I don’t think I will ever be Catholic again, but it is part of my culture. Until I moved to Nashville, I had never heard anyone use the term “papist” outside of history book, nor had I heard anyone earnestly accuse said “papists” of not being Christians (which – seeing as they’re down with the whole Jesus thing – they definitely are). I’ve found a wonderful Irish session here, but it’s less frequent and – for me – lacks the unbridled joy that poured out in that Boston pub. The people who know me, who speak my truths, are 1200 miles away and – even three years into this journey – it tears at my heart.
Last year, I stood around an open grave with a few close family members in the freezing wind of New York, listening to priest none of us had met before speak about a man whose face he had never seen. He said the same words he said over anyone he interred, the same words 1.2 billion other people will have said over their graves in countless languages. In that moment, huddled together and struggling to cry through the cold, I felt the shades of my ancestors and the billion others before me that stood around the final, inglorious hole in the ground we all end in and found comfort in the same prayers. It was the same feeling I had the first time I stood in a circle around a bonfire with the Druids and called out to the stars and the gods of my ancestors. All around me, within me, above me were the echoes of all those human beings that came before, staring up at the sky and searching for the tiniest glimpse of divinity.
In those moments, when the weight of a billion souls pressed in on me, I felt stronger and more certain of myself than at any other point in my life. I am the sum of all of them and one day I will be one of those echoes, standing at the elbow of my descendants, urging them forward. Sitting around a long pub table every week and losing myself in ecstatic music making, smelling the sea air, watching people move to the rhythm of the seasons and tides – the sense of those who came before me was ever-present, not just limited to brief glimpses during one sermon or a lone ritual.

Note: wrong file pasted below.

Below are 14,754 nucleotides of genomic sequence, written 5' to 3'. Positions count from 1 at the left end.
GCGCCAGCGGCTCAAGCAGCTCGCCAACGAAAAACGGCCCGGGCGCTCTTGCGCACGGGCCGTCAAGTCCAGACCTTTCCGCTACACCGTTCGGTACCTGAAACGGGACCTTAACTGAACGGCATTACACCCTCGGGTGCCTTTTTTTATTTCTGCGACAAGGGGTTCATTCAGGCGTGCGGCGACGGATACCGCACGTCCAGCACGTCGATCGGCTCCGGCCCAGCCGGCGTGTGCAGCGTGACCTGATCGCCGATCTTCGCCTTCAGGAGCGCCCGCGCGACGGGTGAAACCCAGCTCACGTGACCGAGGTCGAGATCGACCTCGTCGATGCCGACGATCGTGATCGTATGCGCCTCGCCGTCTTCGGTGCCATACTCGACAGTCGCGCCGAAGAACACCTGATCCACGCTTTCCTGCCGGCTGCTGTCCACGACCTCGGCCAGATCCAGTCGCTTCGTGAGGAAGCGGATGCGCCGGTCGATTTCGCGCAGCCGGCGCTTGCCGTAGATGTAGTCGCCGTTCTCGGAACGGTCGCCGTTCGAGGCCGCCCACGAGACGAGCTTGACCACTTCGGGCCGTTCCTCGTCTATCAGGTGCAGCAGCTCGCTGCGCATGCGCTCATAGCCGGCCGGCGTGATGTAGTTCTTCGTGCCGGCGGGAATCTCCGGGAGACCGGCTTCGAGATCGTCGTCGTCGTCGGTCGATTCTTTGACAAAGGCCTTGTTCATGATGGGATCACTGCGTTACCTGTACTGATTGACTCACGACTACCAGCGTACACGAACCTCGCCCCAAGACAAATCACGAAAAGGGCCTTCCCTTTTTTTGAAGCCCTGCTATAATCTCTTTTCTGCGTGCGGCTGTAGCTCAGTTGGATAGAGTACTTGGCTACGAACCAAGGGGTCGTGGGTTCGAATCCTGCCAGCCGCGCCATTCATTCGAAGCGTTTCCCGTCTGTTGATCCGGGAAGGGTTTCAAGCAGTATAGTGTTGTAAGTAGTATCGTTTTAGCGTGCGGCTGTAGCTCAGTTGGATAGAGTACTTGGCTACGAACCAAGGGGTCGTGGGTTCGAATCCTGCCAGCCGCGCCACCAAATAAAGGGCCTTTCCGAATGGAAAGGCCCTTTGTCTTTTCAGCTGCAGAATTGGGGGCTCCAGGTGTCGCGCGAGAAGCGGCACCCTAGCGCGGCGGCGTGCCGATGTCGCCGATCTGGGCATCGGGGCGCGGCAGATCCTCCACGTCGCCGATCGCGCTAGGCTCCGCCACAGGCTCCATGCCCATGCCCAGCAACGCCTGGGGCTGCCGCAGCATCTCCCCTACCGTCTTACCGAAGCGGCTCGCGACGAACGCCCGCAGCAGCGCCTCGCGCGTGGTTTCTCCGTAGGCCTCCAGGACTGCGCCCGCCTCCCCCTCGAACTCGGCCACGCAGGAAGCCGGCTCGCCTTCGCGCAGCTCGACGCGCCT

There’s also a deep sense of unwelcomeness here that I can’t quite shake. During my childhood, a little more than half of my classmates would arrive to school with the telltale smudges on their foreheads on Ash Wednesday. My Jewish friends would complain about not being able to have bread around Passover. And now I live in a place where accusing people I hold dear – who hold their faith dear – of not being Christian isn’t a recipe for instant social repercussions. I had never heard anyone seriously use the term “towel-heads” to refer someone who practices Islam before, while at the same time I’ve met more lovely, funny, warm Muslims in Nashville than anywhere I’ve ever lived.
I’m not saying that everyone in Nashville is bigoted, by any means. The vast majority of people are friendly and accepting. But the culture here doesn’t outright reject those kinds of judgements – particularly the religious based ones – the way it seemed to, at least in my community, back home. That makes be incredibly uncomfortable. My family emigrated to this country to leave behind a history of religious persecution, and now I’m paying taxes in a place that doesn’t seem nearly as horrified by terms like “papist” and “towel-head” as it should. I’m paying taxes in a state that’s trying to pass anti-LGBTQ legislation and bills that change the state constitution to read that power comes from God (capital G included) not the state.
So what’s the point of all this rambling, all inspired by one man’s fashion statement? I need to get back to my people. One could argue that I should stay here and fight to make a more equitable society in Tennessee. But, at the risk of sounding selfish, I’d like to live somewhere that feeds my spirit, and – even if Nashville suddenly became a totally welcoming liberal utopia – it’s not where my culture is. All that said, I’m working on a two year plan to get back in some way, shape, or form to Massachusetts. I feel lighter just knowing that I’m going home someday.
Confession really is good for the soul.